But through all of this unrest, there was music. There is always music. How else would people survive while their country was ripped apart from all sides? Even though all the upheaval, the records – rare as they are – still exist. But for all of what you can find about the history of Pop music in Cambodia – even after the atrocities of the Khmer Rouge, there is next to nothing about Laos – outside of the realm of traditional folk and opera. And much of it has been forgotten.

Laos shares much of its musical heritage with Thailand. Molam (or Mor lam), Lam luang and Lam ploen – which was influenced by Luk thung – can be found in both countries, especially the Isan region. And the most distinctive musical instrument, other than the ching (finger cymbals), is the bamboo mouth organ called a khene. According to legend, the instrument was invented by a woman trying to imitate the calls of a bird called the garawek.

Kuntung Lathparkdy was born in Vientiane, Laos – but most people know him as K. Viseth (ก.วิเสส). He got his start in music during the early 1970s where he was the lead singer of a school band, which was sponsored by Kong Lae, a former Lao Royal Army General and ex-Pathat Lao army officer. After that, he moved on to the Lao army band, ราบอากาศวังเวียง (Rap Akat Wang Wiang), and then later joined the band of Thai luk thung star กังวาลไพร ลูกเพชร (Kangwanphrai Lukphet).

Besides being a musician, he also acted in film and on television. His first movie was titled Ruk Ther Smer (Love You Eternally), and his second was Namperng Prachan (Sweat & Beautiful), both of which were made in Thailand. His most well known film was Tai Dum Lum Pan is the title of a Lao movie that co-produced between Lao and Thai companies. This song, which was his biggest hit, is from that film.

The song is sung in Thai, however alot of these words are from the Isan dialect (basically Lao). It’s about the ethnic group the Tai Dam, and was under suspicion in Thailand for having lyrical content of a potentially Communist nature. In the song, a traveling Lao man. He has been away for 15 years, reminiscing about his home. He speaks to other travelers and emigrants that he meets along his journey, and asks them to recall their home and where they have came from. He sings about Lao unity – which at that time, was something the country was missing.

Here are some of the lyrics (in Thai script and transliterated):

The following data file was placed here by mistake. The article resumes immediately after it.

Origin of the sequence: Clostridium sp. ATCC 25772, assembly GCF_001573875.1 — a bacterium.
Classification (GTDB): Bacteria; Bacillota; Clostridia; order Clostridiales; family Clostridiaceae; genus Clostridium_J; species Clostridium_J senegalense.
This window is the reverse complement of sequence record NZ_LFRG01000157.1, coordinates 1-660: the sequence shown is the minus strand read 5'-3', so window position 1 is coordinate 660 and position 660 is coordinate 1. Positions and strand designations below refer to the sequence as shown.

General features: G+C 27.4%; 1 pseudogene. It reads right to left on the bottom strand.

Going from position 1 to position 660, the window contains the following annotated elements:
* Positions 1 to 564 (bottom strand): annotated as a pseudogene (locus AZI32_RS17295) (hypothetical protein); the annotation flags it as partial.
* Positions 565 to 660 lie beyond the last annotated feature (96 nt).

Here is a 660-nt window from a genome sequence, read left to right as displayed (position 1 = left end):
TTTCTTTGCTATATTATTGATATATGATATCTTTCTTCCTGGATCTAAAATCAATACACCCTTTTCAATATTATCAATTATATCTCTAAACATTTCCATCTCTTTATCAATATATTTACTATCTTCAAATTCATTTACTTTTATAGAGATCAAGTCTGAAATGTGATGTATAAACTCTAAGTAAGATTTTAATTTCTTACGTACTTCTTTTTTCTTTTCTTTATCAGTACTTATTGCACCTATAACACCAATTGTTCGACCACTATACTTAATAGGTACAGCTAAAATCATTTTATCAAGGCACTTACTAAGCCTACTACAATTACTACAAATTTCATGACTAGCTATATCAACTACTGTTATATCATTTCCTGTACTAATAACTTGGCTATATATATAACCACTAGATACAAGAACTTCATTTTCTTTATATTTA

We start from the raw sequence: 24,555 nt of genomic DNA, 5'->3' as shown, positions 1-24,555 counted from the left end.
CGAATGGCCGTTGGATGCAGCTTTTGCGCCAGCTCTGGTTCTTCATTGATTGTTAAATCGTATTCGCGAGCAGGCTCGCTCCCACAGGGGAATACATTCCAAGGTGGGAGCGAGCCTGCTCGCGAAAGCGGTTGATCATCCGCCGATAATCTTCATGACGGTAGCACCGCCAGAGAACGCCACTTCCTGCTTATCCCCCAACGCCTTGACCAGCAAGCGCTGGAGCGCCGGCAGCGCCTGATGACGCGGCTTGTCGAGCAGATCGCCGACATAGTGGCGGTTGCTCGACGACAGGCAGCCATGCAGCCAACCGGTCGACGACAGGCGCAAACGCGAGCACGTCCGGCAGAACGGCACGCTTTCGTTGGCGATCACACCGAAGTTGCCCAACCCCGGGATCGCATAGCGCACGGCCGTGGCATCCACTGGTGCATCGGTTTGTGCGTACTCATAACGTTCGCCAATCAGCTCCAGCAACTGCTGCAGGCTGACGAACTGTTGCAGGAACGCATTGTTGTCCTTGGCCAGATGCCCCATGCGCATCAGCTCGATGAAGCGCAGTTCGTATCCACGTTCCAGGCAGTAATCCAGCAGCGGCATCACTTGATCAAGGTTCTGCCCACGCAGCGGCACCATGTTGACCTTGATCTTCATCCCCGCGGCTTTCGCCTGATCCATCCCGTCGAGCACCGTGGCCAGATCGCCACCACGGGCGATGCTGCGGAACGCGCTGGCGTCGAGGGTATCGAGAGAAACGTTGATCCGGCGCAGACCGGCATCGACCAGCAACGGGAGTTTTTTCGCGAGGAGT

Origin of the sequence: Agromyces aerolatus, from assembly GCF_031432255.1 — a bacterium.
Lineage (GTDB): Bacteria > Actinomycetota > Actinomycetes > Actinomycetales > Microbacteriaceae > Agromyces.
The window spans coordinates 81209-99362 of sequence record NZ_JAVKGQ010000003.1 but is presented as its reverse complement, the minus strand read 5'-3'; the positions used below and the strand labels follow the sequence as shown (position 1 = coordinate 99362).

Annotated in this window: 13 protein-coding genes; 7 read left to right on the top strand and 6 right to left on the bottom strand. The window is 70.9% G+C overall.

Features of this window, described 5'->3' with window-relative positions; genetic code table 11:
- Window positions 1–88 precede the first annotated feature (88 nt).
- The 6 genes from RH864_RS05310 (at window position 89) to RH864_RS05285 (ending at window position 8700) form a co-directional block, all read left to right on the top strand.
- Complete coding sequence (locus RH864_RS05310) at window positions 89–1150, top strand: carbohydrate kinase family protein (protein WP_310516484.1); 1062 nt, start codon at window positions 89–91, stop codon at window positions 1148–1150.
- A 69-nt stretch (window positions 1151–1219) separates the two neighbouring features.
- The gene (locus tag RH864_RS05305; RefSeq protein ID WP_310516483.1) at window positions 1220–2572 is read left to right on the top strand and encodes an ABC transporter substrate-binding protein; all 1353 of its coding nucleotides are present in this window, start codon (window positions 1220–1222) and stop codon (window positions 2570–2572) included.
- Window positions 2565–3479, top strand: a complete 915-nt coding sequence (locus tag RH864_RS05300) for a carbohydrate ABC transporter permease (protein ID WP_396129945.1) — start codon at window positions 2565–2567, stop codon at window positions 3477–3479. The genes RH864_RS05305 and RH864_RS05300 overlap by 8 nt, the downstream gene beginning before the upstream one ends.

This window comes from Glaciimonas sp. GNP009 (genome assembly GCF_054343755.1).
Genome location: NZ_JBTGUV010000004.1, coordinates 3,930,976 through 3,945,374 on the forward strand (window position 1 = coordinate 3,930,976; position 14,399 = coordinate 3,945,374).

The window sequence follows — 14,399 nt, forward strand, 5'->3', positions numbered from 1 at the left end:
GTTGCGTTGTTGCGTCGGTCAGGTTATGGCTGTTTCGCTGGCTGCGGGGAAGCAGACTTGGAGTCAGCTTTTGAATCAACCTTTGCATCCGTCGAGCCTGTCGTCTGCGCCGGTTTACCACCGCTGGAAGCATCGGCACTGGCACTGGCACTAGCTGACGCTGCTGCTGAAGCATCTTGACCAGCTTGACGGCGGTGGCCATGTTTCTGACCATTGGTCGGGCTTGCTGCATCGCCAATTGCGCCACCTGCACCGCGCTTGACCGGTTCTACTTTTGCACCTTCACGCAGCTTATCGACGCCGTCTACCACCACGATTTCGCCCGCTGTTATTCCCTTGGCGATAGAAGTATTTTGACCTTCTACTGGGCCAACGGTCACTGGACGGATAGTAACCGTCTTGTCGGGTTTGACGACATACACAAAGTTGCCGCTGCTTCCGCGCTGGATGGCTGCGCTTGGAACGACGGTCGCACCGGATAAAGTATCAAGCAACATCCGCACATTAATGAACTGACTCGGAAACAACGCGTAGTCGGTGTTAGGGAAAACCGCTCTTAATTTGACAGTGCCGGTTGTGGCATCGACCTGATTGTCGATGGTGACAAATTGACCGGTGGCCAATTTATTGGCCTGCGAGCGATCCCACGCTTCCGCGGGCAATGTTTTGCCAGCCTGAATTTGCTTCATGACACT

สิบห้าปี ที่ไตเฮา ห่างแดนดิน (เดินกันไป) จงเอ็นดู กุ่งข้าน้อย ที่พลอยพลัดบ้าน
sip ha pi thi tai hao hang daen din (doen kan pai) chong endu kung kha noi thi phloi phlat ban

เฮาคนไทย ย้ายกันไป ทุกถิ่นทุกฐาน จงฮักกันเด้อ ไตดำเฮานา
hao khon thai yai kan pai thuk thin thuk than chong hak kan doe tai dam hao na

สิบห้าปี ที่ไตดำเฮา เสียดายเด (เดินเข้าไป) เมืองเฮาเพ แสนเสียดาย สูเจ้าเพิ่นหล้า
sip ha pi thi tai dam hao sia dai de (doen khao pai) mueang hao phe saen sia dai suchao phoen la

เฮือนเคยอยู่ อู่เคยนอน ต้องจรจำลา ปะให้ปาหนา น้ำตาไตไหล
huean khoei yu u khoei non tong chon cham la pa hai pa na nam ta tai lai

สิบห้าปี ที่ไตเฮา เสียแดนเมือง (เดินกันไป) เคยฮุ่งเฮือง กุ่งข้าน้อย อยู่สุขสบาย
sip ha pi thi tai hao sia daen mueang (doen kan pai) khoei hung hueang kung kha noi yu suk sabai

ลุงแก่งตา ได้สางสา บ้านเมืองไว้ให้ บัดนี้จากไกล ไตเสียดายเด
lung kaeng ta dai sang sa ban mueang wai hai bat ni chak klai tai sia dai de

K. Viseth recorded much of his songs in Thai, and they were released on a Thai record label. Many of his songs were recorded by other artists in Cambodia, Myanmar and Thailand. He now he resides In Arizona, in the U.S. where he still records and releases his own music.

Thanks to Joi Po Dee, Salina Keomanyvong and Erik Gergis for their help and translation. Special thanks to Peter Doolan for all of the information, links and lyrics.

Catalog number… Well, there isn’t one. Released by Wong Dohndri Ga Vang Vieng (Wong Music Company from Vang Vieng). There is a matrix number engraved in the vinyl: EP – 1001 / Y.M.S. 70070 x 7. No other information available.

ຈັນທະຣາ ອຸເທນສັກດາ 
June 24, 2008, 7:55 pm
Filed under: Laos

I Am Free When I Am Broken

Anyone who has picked up a copy of one of the Cambodia Rocks or Thai Beat A Go Go series (as well as the recently released Thai Pop Spectacular) knows that South East Asia had a really impressive music scene back in the late Sixties and into the Seventies. And those of us who have really dug in deep, are well aware of the amazing records from Brunei, Malaysia, Indonesia and even Vietnam

But there are a few countries that I never even see records from, much less find… Laos was one of them. The surrounding countries of Cambodia, Thailand and Vietnam had vibrant music scenes… Why not Laos?

Well, it might have had something to do with all those bombs the U. S. Armed Forces were dropping on their country (more than all of the bombs dropped during World War II), and the North Vietnamese Army invading from next door.

When I found this record, I thought it was most likely from Thailand, but I was not entirely sure… So I scanned it in, and e-mailed it to my friend Wanchai ‘Guy’ Udayachalerm. He e-mailed me back and told me that it was not in Thai, but in Lao and that the only thing he could make out was “Made in Laos”.

The only information I have is what a previous owner wrote on the back of the record. So, I am not 100% positive that the artist’s name is ‘Chanthara Outansakda’.

If you have any information, please contact me.

Catalog number No. 007 on No other information available.


Since this posting, I have been contacted by Chanthara Outhensackda. He was head of the studio for Lao National Radio from 1968 to 1975 in Vientiane. He recorded all of his songs in Laos – not in Thailand as some people have speculated. He currently lives in France. Also, the song was originally posted as ‘Love You Lonely’, but has since been corrected.